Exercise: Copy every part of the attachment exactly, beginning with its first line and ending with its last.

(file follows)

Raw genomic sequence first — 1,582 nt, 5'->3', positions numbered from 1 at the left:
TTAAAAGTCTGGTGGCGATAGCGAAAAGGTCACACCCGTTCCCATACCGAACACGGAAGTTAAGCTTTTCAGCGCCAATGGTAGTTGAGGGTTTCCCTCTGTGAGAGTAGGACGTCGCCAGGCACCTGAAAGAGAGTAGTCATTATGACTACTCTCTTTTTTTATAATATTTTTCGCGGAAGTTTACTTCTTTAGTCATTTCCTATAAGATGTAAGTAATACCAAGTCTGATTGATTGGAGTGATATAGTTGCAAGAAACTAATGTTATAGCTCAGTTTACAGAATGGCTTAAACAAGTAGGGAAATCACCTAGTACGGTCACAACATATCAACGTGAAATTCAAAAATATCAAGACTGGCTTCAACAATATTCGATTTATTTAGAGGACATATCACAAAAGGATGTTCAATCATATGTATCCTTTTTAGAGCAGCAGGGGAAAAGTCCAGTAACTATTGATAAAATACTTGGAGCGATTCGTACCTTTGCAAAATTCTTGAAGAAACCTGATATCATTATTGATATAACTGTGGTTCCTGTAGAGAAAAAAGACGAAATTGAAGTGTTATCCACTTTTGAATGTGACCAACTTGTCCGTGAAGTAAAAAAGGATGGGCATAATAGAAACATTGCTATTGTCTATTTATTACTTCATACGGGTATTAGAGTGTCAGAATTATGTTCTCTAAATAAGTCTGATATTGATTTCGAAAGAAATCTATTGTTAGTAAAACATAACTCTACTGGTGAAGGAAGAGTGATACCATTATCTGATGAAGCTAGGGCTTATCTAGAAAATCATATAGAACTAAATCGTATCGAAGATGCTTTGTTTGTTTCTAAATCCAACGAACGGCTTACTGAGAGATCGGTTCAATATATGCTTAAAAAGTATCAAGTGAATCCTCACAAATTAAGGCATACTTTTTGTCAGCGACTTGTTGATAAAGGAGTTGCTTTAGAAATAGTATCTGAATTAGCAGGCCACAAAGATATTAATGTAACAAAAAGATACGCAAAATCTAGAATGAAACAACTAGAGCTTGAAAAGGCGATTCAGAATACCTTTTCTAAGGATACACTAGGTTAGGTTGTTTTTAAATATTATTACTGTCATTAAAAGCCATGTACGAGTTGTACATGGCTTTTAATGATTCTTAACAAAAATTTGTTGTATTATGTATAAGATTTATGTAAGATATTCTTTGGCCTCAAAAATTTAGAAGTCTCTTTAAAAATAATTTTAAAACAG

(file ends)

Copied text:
Raw genomic sequence first — 1,582 nt, 5'->3', positions numbered from 1 at the left:
TTAAAAGTCTGGTGGCGATAGCGAAAAGGTCACACCCGTTCCCATACCGAACACGGAAGTTAAGCTTTTCAGCGCCAATGGTAGTTGAGGGTTTCCCTCTGTGAGAGTAGGACGTCGCCAGGCACCTGAAAGAGAGTAGTCATTATGACTACTCTCTTTTTTTATAATATTTTTCGCGGAAGTTTACTTCTTTAGTCATTTCCTATAAGATGTAAGTAATACCAAGTCTGATTGATTGGAGTGATATAGTTGCAAGAAACTAATGTTATAGCTCAGTTTACAGAATGGCTTAAACAAGTAGGGAAATCACCTAGTACGGTCACAACATATCAACGTGAAATTCAAAAATATCAAGACTGGCTTCAACAATATTCGATTTATTTAGAGGACATATCACAAAAGGATGTTCAATCATATGTATCCTTTTTAGAGCAGCAGGGGAAAAGTCCAGTAACTATTGATAAAATACTTGGAGCGATTCGTACCTTTGCAAAATTCTTGAAGAAACCTGATATCATTATTGATATAACTGTGGTTCCTGTAGAGAAAAAAGACGAAATTGAAGTGTTATCCACTTTTGAATGTGACCAACTTGTCCGTGAAGTAAAAAAGGATGGGCATAATAGAAACATTGCTATTGTCTATTTATTACTTCATACGGGTATTAGAGTGTCAGAATTATGTTCTCTAAATAAGTCTGATATTGATTTCGAAAGAAATCTATTGTTAGTAAAACATAACTCTACTGGTGAAGGAAGAGTGATACCATTATCTGATGAAGCTAGGGCTTATCTAGAAAATCATATAGAACTAAATCGTATCGAAGATGCTTTGTTTGTTTCTAAATCCAACGAACGGCTTACTGAGAGATCGGTTCAATATATGCTTAAAAAGTATCAAGTGAATCCTCACAAATTAAGGCATACTTTTTGTCAGCGACTTGTTGATAAAGGAGTTGCTTTAGAAATAGTATCTGAATTAGCAGGCCACAAAGATATTAATGTAACAAAAAGATACGCAAAATCTAGAATGAAACAACTAGAGCTTGAAAAGGCGATTCAGAATACCTTTTCTAAGGATACACTAGGTTAGGTTGTTTTTAAATATTATTACTGTCATTAAAAGCCATGTACGAGTTGTACATGGCTTTTAATGATTCTTAACAAAAATTTGTTGTATTATGTATAAGATTTATGTAAGATATTCTTTGGCCTCAAAAATTTAGAAGTCTCTTTAAAAATAATTTTAAAACAG